Spanish for Animal Healthcare Part 2
But the certificate program is unique because the instructor Shannon Zeller and Professor Maura Velázquez-Castillo did hours of field work to create curriculum which also addresses cultural barriers.
"People who just arrived here they are facing a big cultural task of adapting quickly to a culture that they know nothing about. And we talk about the cultural aspect of displacement. There's a lot of isolation."
Professor Velazquez-Castillo says the culture course is based on narratives gleaned from actual events as told by workers and managers and interpreters.
The certificate "Spanish for Animal Health and Care" will be offered by the Department of Languages, Literatures and Cultures beginning this fall.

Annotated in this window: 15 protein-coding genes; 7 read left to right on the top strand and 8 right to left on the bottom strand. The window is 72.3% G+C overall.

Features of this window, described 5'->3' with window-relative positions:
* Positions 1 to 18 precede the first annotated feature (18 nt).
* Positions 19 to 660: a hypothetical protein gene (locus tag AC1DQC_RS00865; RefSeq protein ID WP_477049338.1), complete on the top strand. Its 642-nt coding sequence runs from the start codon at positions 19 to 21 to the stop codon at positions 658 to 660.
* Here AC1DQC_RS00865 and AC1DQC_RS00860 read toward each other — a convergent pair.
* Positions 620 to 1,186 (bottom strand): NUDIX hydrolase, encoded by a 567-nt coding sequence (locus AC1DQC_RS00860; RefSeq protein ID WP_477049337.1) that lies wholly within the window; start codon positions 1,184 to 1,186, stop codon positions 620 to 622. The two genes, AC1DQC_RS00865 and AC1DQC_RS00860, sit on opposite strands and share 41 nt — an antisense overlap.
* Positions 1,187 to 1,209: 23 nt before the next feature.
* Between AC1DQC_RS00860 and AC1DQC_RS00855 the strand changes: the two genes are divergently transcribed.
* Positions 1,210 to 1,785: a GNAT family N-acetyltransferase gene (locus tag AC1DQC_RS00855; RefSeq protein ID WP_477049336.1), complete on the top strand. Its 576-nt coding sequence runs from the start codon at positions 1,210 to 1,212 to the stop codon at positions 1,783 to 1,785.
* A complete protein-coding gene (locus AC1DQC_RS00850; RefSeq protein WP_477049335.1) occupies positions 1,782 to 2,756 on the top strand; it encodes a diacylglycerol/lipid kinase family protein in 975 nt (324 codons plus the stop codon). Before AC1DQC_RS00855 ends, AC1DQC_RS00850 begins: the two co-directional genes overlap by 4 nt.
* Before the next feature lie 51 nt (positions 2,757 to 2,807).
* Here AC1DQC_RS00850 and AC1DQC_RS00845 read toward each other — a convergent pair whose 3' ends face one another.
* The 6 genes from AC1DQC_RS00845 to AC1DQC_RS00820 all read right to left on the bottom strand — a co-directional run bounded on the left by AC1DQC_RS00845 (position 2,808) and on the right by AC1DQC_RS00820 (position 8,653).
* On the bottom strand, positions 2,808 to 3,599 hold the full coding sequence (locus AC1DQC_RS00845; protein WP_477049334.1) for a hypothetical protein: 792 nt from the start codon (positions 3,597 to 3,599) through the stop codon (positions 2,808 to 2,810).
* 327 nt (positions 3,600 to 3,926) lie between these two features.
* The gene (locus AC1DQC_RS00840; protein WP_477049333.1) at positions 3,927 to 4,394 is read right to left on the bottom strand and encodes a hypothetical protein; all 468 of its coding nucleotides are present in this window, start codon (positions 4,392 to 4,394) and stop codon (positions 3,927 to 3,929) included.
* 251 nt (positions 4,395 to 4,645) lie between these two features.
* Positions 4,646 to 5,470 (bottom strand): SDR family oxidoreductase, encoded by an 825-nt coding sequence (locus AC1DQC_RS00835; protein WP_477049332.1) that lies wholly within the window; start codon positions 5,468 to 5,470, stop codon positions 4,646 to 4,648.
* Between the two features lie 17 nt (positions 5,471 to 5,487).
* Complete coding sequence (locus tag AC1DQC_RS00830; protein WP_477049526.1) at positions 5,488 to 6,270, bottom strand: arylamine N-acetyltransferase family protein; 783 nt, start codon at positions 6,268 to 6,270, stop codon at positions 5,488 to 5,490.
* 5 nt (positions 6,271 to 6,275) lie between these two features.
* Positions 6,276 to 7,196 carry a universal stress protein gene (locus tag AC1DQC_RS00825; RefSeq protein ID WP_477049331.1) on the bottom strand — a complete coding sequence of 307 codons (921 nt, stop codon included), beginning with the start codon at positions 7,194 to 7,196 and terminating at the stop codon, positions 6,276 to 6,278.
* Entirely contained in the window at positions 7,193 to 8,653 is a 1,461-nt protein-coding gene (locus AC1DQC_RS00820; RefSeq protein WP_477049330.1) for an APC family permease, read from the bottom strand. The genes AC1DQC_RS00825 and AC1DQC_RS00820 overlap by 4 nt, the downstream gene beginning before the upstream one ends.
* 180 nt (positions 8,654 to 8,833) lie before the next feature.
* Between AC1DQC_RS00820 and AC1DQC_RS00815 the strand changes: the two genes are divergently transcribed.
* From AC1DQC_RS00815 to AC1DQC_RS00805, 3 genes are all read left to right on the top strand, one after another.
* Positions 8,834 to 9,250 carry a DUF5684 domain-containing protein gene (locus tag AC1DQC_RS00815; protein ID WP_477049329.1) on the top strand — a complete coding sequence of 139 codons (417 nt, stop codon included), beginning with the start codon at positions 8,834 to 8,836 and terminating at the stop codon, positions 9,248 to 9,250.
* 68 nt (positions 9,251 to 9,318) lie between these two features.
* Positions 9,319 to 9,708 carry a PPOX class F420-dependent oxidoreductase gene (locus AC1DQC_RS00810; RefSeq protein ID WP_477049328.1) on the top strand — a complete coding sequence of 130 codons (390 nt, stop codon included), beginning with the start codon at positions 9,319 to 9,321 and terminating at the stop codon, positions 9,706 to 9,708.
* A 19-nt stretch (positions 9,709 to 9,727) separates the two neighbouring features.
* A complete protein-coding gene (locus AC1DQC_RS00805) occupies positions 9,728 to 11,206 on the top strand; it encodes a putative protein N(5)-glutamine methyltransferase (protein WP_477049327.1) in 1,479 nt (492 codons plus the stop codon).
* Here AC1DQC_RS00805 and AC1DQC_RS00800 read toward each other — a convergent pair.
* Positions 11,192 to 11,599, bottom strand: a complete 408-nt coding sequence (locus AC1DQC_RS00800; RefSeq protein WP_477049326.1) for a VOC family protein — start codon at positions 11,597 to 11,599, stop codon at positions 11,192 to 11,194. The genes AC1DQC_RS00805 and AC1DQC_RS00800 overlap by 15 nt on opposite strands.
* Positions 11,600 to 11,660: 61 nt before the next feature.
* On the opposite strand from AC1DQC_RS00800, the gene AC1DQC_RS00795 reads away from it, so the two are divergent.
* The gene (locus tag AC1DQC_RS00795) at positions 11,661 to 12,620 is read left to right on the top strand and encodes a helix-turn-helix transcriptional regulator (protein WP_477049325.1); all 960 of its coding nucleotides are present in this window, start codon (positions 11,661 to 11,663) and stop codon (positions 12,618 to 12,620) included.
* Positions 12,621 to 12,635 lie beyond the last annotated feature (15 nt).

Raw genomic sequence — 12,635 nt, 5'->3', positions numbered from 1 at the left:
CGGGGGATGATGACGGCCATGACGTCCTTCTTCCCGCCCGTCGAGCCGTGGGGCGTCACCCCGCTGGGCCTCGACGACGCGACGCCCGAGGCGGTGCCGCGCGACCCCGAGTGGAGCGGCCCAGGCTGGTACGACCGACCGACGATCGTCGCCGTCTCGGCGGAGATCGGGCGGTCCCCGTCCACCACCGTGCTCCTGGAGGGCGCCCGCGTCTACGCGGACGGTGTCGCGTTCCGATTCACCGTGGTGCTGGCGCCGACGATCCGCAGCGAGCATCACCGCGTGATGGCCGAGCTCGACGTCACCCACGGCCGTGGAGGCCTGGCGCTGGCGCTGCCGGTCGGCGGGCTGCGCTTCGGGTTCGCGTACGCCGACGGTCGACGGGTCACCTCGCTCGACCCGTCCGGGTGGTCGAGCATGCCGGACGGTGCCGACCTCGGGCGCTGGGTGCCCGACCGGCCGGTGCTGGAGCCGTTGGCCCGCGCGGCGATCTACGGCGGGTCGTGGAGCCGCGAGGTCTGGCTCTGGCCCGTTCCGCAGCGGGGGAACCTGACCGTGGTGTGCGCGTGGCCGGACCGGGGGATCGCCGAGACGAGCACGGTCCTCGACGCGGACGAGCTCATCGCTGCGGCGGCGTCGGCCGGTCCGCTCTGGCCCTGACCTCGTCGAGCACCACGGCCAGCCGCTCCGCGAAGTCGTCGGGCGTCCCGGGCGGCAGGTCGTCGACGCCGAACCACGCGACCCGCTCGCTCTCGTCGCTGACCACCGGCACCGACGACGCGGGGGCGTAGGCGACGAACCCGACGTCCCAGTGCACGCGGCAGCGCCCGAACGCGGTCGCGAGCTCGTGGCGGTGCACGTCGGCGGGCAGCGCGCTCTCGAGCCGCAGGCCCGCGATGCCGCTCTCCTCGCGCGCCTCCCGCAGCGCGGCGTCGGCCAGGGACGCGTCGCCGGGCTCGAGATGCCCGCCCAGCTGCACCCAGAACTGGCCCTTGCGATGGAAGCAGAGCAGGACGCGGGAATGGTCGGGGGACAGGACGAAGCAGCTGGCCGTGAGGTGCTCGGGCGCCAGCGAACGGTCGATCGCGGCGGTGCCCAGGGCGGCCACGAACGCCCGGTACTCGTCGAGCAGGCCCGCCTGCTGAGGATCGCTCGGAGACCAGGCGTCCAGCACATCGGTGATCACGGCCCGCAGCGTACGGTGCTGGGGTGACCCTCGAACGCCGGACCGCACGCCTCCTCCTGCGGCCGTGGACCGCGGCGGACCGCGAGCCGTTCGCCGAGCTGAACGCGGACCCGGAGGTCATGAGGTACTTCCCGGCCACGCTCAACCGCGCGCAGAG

CSU researchers say currently between 80 and 90 percent of farm and ranch workers is made up of Spanish speaking immigrants with low English proficiency. Specialized medical language needed in animal health care covers everything from disease diagnosis and treatment to feeding, milking, birthing and preventive medicine.